The Hill, which commissioned the survey, said Monday that 67 percent of respondents felt members' $174,000 base salary should be cut, and 69 percent wanted to do away with their pensions.
Sixty-four percent said Congress needed to spend more days in session.
The Washington newspaper described the findings as reflective of the feelings of many Americans about the overall prospects for the economy. The poll said 40 percent of respondents believed their finances would get worse next year and another 40 percent figured they would remain the same rather than improve.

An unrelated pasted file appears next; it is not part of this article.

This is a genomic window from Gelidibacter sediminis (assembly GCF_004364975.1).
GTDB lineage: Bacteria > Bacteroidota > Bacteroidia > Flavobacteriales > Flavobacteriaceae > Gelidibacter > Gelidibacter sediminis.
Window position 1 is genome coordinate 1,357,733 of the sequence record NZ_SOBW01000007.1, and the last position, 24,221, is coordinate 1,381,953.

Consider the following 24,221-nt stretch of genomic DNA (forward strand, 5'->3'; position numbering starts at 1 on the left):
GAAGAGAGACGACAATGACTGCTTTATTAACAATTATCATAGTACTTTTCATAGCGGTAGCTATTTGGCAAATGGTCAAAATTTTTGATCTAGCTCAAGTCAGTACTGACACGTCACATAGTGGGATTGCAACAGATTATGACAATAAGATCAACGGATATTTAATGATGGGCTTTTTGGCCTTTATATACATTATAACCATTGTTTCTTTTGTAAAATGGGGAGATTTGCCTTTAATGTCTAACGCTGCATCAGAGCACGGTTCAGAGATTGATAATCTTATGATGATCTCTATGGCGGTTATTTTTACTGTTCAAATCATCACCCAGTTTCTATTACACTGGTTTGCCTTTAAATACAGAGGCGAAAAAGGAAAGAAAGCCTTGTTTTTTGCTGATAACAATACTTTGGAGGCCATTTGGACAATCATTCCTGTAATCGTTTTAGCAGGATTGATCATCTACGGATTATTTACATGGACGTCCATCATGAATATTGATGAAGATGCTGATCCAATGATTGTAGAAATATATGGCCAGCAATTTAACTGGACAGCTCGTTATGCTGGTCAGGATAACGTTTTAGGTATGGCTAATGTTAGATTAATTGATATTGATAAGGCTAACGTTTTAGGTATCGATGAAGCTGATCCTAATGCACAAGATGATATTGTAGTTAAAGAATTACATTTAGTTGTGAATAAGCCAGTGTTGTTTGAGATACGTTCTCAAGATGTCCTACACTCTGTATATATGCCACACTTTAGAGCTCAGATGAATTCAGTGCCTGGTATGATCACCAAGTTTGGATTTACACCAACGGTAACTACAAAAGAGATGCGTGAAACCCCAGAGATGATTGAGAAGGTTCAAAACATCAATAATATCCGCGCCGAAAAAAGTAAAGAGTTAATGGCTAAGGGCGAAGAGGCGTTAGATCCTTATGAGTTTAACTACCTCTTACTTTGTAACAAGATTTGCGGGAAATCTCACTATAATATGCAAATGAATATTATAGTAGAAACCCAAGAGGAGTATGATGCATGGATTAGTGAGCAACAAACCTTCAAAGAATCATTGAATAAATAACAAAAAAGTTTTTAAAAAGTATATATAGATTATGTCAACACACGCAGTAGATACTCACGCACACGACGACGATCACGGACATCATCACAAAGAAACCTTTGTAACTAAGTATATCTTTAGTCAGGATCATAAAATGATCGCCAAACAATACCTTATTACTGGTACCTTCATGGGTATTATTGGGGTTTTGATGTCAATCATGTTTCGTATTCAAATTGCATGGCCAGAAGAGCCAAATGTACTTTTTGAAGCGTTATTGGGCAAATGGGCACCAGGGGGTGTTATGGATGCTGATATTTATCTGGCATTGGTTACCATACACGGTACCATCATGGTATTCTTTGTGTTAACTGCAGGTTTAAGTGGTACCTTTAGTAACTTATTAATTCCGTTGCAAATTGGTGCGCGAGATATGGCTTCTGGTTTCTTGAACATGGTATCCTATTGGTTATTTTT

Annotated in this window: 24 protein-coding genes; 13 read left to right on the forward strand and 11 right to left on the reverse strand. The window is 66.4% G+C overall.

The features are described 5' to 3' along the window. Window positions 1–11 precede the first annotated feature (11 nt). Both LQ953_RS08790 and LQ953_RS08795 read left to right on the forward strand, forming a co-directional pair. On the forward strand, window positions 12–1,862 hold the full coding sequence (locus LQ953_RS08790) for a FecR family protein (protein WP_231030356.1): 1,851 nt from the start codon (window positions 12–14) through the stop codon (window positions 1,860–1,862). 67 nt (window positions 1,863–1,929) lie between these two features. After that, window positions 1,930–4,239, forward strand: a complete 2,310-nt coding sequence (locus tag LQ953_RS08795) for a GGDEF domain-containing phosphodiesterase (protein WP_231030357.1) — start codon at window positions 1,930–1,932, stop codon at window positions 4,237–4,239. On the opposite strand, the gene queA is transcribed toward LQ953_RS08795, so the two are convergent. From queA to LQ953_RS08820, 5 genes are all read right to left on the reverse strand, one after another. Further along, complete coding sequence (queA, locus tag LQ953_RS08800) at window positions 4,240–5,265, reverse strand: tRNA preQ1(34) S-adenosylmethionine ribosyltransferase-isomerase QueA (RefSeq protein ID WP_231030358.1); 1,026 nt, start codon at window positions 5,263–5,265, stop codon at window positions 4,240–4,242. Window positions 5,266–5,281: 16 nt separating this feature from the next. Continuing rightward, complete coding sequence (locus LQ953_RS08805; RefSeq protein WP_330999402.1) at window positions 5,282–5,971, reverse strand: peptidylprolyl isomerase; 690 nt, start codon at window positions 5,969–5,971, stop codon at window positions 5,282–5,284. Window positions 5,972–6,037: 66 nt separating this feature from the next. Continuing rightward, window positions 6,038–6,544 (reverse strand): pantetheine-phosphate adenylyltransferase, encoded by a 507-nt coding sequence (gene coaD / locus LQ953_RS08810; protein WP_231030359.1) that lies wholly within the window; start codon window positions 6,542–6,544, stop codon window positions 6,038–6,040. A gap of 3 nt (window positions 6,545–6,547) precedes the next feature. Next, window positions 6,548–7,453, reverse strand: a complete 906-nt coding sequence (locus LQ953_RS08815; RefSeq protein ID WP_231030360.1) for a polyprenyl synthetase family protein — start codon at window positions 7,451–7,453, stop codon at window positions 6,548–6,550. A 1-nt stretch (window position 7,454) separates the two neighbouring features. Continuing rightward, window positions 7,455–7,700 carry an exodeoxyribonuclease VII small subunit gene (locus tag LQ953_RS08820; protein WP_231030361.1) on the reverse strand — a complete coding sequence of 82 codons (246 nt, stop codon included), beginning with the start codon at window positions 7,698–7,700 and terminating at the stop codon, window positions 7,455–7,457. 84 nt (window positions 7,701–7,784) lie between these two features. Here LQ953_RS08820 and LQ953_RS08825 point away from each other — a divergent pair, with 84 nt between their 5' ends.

The Hill noted a strong majority of likely voters making less than $100,000 annually favored cutting congressional salaries, but respondents making more than $100,000 split on the question with 47 percent wanting members' pay cut and 42 percent saying congressional salaries should stay where they are.
The poll surveyed 1,000 likely voters last week and included a margin of error of plus or minus 3 percentage points.